I read "Whose Afraid of Wolf 359?" by Ken MacLeod last night. I liked it.
Stories like this remind me that I don't actually dislike short stories, and that I'm not really opposed to conceptual SF. I'm just--in part--not familiar enough with what I like. This is why my reading list was a good idea. Another part of this puzzle is that most of my exposure to shorter form works, hasn't been to SF (hi H!), and while my grasp on the SF short story might be tenuous, my grasp on "Literary short form " is virtually non existent.
Next up from the same collection The New Space Opera (ed. Straham & Dozois) is a novella called "Minla's Flowers," By Alistar Reynolds. I'd like to explore the "short novel" form a bit. There isn't much of a market for them, so they don't turn up very often, but I'm interested. Anyway, after this one I might go back to the Tiptree for a while.
That's all background, what's more prominently on my mind at the moment, is the quick little action scene that I'm gearing up to write.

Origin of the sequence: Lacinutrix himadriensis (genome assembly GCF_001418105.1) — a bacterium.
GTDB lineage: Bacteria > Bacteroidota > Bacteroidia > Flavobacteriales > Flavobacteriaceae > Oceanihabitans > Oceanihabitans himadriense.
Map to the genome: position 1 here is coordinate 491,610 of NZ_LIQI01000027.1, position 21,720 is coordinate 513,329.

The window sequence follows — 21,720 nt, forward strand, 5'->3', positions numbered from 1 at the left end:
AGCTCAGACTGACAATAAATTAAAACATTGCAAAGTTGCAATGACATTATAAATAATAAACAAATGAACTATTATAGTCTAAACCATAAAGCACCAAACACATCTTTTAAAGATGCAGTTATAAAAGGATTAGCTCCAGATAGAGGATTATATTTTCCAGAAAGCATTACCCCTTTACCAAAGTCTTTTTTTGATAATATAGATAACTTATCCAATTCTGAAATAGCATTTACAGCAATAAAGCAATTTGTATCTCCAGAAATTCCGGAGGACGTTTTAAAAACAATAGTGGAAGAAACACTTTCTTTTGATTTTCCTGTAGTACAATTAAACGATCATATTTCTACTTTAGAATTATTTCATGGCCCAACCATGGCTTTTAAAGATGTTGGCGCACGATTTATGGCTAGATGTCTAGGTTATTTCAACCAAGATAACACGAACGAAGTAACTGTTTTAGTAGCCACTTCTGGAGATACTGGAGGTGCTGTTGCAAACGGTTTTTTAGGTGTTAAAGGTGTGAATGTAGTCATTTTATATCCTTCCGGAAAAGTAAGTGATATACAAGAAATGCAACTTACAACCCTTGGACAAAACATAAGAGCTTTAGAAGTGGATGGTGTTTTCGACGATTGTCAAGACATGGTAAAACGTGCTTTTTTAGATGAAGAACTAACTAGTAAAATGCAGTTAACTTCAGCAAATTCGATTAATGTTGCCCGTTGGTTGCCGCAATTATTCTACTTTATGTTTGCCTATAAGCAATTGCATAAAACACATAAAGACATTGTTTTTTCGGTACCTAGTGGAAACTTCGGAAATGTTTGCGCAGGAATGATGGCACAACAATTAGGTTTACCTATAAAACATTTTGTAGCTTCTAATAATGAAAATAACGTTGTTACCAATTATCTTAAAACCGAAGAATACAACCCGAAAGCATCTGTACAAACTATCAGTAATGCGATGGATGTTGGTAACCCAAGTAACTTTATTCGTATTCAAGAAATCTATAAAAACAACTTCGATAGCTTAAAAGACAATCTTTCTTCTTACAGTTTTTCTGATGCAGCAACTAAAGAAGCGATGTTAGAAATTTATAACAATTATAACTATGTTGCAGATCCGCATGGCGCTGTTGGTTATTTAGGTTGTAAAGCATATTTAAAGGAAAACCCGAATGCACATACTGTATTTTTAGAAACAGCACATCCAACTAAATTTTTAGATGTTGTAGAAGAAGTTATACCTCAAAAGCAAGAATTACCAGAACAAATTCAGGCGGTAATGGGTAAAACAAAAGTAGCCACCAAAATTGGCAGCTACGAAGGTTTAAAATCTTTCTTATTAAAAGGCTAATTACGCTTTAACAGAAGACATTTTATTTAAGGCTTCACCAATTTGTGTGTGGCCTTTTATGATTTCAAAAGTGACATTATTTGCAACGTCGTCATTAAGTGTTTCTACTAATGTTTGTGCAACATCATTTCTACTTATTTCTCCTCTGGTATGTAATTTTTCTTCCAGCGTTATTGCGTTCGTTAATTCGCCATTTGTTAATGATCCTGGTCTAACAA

This, like much of the action in the last project has a sort of vague cyberpunk aesthetic, in that it occurs in a sort of stylized "virtual reality" setting. I like this mode because it makes it possible to have action in side of situations that are pretty realistic. I mean, there isn't a lot of "real" action, in the sense that fiction writers depict, in our lives Truth is, without alcohol, there's not much in the way of personal conflict and as we all know, tales of inebriation are never as interesting unless you're a) there, and b) similarly inebriated.
I also like the way that these kinds of scenes form "world within worlds," and further layer the narration in a sort of clear non-abstruse sort of way. Ironically, but moving "action," out of our character's reality, the whole thing becomes more realistic for the reader, because the characters aren't super spies with improbable missions and tools, but regular folks, with regular jobs, with a jack behind their ear. I mean, my current main character is totally a librarian, and it totally works. Or at least, give me a while and a room of my own, and it'll totally work.
Anyway, time for more tea. And work.
Onward and Upward!
|||Though clearly there's something that seperates poetry from short stories and essays, lets for the sake of my blunt argument, treat them all as one.|